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Signal Fires Straight At Facebook: They Aren’t Building Technology For You, It’s For Your Data

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·5 min read
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Signal is having a brilliant 2021. Facebook, perhaps not so much. At least not by its own standards and expectations. The year started out with the criticism of the new WhatsApp privacy policy which was attempted to be bulldozed through. It was delayed, albeit temporarily. That move saw a lot of users switch to privacy focused messaging apps such as Signal and Telegram. The pitch was simple then, and it remains simple now—privacy for you and your data, which a Facebook owned app cannot provide. Now, Signal is widening the scope with its latest attack, as the May 15 deadline for the application of the delayed WhatsApp Privacy Policy, looms into view. It is now going after Facebook, and the Facebook owned apps including Instagram, WhatsApp and Messenger.

Signal’s experiment comes at a time when Facebook is seeing its powers to track and collect data get curtailed, increasingly so. Users are becoming more aware, and Apple has already given users the choice to say a vehement no to tracking. “Companies like Facebook aren’t building technology for you, they’re building technology for your data. They collect everything they can from FB, Instagram, and WhatsApp in order to sell visibility into people and their lives,” says Signal, no words minced. Signal is attempting to run a test to show what a lot of us already believe is true—the data collected between WhatsApp, Facebook and Instagram is shared to create a virtual profile of users so that the targeted ads are uncannily precise and timely. Signal believes that Facebook’s own tools can often reveal the truth about the “dimly concealed within complex, opaquely-rendered systems and fine print designed to be scrolled past.” Signal says they bought some Instagram ads and created multi-variant targeted ad designed to show users the personal data that Facebook collects about and sells access to.

Signal collected some specific user characteristics to share in the ads they created “Facebook is more than willing to sell visibility into people’s lives, unless it’s to tell people about how their data is being used,” says Signal. This should wake people up to the reality that the ads you see on social networks come from all the data that is collected from you, knowingly or unknowingly. Eventually, the ad account was disabled. It is hard to say what really happened at this point. Facebook has denied the allegations, in a statement shared with Forbes. “If Signal had tried to run the ads, a couple of them would have been rejected because our advertising policies prohibit ads that assert you have a specific medical condition or sexual orientation, as Signal should know. But, of course, running the ads was never their goal—it was about getting publicity,” says Facebook. It is perhaps referring to some adverts that Signal made which makes reference to LGBTQ, divorce, had a new baby and parenting blogs.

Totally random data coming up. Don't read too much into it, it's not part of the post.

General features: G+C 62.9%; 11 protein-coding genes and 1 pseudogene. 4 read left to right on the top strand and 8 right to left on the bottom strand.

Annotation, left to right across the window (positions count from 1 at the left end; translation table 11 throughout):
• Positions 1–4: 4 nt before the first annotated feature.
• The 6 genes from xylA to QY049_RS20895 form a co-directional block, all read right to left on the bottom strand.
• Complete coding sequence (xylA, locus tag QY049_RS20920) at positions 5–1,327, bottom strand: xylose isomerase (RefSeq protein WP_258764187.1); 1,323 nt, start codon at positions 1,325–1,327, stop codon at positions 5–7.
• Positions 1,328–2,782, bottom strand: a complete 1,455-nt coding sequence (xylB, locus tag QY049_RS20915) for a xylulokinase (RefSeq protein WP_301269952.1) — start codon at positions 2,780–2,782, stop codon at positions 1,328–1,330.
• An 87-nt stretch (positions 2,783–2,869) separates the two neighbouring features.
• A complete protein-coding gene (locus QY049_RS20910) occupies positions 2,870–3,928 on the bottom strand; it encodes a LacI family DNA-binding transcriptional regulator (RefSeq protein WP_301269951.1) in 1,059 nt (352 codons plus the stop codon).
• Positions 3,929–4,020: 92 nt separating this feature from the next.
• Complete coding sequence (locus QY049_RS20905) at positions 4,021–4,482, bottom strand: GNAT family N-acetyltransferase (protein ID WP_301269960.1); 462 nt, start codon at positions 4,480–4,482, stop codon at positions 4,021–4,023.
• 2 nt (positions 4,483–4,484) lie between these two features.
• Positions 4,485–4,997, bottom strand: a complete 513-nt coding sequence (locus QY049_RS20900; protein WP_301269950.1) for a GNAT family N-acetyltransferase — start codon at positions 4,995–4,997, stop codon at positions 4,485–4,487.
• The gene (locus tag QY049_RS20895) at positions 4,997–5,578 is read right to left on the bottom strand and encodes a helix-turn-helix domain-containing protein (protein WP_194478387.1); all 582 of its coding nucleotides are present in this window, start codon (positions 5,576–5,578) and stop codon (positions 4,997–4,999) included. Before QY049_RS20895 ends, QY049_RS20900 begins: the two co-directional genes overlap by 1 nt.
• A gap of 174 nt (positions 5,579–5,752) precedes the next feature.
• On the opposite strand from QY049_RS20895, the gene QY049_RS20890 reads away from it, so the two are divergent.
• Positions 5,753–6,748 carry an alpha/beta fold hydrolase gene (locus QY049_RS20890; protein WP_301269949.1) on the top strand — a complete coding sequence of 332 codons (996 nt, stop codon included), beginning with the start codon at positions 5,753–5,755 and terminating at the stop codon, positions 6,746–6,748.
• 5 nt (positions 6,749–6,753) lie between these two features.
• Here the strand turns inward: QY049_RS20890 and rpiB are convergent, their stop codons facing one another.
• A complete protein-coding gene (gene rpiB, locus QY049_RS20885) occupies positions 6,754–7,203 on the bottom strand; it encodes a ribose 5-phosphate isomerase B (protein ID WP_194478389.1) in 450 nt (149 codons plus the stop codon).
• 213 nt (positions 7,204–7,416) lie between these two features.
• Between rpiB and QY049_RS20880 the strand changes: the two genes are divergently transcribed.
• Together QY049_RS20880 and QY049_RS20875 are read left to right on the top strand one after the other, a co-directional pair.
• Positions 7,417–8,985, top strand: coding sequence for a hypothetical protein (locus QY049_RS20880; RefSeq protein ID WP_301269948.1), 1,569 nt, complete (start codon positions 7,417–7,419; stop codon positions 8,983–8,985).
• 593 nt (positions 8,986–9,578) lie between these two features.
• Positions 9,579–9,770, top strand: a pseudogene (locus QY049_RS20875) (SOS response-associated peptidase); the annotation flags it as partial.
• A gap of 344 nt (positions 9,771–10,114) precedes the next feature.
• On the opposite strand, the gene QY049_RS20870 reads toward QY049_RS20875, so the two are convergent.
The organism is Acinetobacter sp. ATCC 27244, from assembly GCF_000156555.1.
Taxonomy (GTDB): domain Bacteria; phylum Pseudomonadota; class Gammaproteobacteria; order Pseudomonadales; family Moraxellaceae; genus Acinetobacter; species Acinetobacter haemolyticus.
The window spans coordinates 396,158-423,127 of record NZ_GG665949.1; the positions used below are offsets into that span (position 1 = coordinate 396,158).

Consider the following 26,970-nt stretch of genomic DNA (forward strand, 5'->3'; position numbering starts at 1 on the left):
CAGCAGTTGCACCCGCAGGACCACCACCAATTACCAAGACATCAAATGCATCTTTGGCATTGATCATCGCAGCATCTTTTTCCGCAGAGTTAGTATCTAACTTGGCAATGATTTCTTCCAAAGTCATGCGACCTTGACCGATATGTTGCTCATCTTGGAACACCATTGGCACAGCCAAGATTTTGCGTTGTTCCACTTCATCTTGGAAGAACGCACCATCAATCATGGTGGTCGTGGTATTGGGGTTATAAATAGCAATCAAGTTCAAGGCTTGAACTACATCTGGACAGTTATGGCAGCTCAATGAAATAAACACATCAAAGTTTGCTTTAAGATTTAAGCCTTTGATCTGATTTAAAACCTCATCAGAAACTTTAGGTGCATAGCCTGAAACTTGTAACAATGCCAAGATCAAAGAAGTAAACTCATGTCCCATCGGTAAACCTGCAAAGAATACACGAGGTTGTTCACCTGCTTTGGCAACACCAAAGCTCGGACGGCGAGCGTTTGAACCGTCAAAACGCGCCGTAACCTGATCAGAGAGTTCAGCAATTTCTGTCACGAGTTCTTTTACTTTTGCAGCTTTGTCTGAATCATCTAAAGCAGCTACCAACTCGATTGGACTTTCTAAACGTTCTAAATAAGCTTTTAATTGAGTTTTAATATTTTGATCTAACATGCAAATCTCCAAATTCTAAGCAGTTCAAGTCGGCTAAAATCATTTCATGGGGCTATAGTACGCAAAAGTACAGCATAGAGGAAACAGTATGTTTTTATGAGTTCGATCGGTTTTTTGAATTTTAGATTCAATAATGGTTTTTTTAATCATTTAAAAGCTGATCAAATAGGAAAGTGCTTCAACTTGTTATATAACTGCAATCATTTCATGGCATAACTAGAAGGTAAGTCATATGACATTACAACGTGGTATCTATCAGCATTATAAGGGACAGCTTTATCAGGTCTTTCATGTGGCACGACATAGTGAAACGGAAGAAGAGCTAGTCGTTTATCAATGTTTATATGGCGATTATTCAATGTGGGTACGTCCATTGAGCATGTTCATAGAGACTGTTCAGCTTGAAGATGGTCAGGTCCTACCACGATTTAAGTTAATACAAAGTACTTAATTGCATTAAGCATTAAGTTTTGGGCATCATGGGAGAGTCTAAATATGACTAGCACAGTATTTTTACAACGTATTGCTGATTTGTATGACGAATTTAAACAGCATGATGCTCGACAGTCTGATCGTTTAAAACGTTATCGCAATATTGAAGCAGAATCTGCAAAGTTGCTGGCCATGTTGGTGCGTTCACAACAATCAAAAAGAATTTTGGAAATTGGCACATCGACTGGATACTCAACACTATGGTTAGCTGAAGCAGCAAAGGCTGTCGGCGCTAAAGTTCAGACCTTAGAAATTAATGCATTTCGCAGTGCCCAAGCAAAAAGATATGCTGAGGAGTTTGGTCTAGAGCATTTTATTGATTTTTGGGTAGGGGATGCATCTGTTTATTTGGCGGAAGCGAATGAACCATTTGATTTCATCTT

This could just tie in with how Apple is clamping down on apps such as Facebook tracking users across other websites and apps to collect more behavioural data, and serve ads. The way the App Tracking Transparency feature works is that when you open an app on your iPhone, for the first time or after an update, you will be asked, “Allow XYZ to track your activity across other companies’ apps and websites?” The two options you will have at this stage would be “Ask App not to Track” or “Allow”. The App Tracking Transparency feature will be part of the Privacy menu in the Settings app. An iPhone user will now be able to choose whether they want to allow or deny an app from tracking their browsing and app usage trends. The idea is simple—disclosure and choice. This will apply to all apps installed on your iPhone, if they need to track your usage across other apps and websites. Apple has very clearly defined app tracking includes but isn’t restricted to showing targeted advertisements app based on user data collected from apps and websites owned by other companies, s haring device location data or email lists with a data broker as well as sharing a list of emails, advertising IDs, or other IDs with a third-party advertising network that uses that information to retarget those users in other developers’ apps or to find similar users.

No wonder Facebook hasn’t been impressed about all this, even more so now that the feature is available for all iPhone users with the iOS 14.5 and the iOS 14.5.1 updates. Facebook, over the past few months, has been very vocal in its criticism of Apple’s App Tracking Transparency feature. No surprises there. The lack of disclosure and choice is what Facebook has bet heavily on over time, tracking what you browse for, shop for and what you use apps for, on your phone, tablet, PC and pretty much any computing device in your workflow. How else do you think you’d get those uncannily well-targeted ads just at the right time on your Facebook or Instagram feed? The new privacy measures will apply to all apps on your iPhone and on the Apple App Store. But the question still remains. With May 15 fast approaching, will users genuinely shift away from WhatsApp? Or will there be the cursory outrage on social media and everything just settles down after that?

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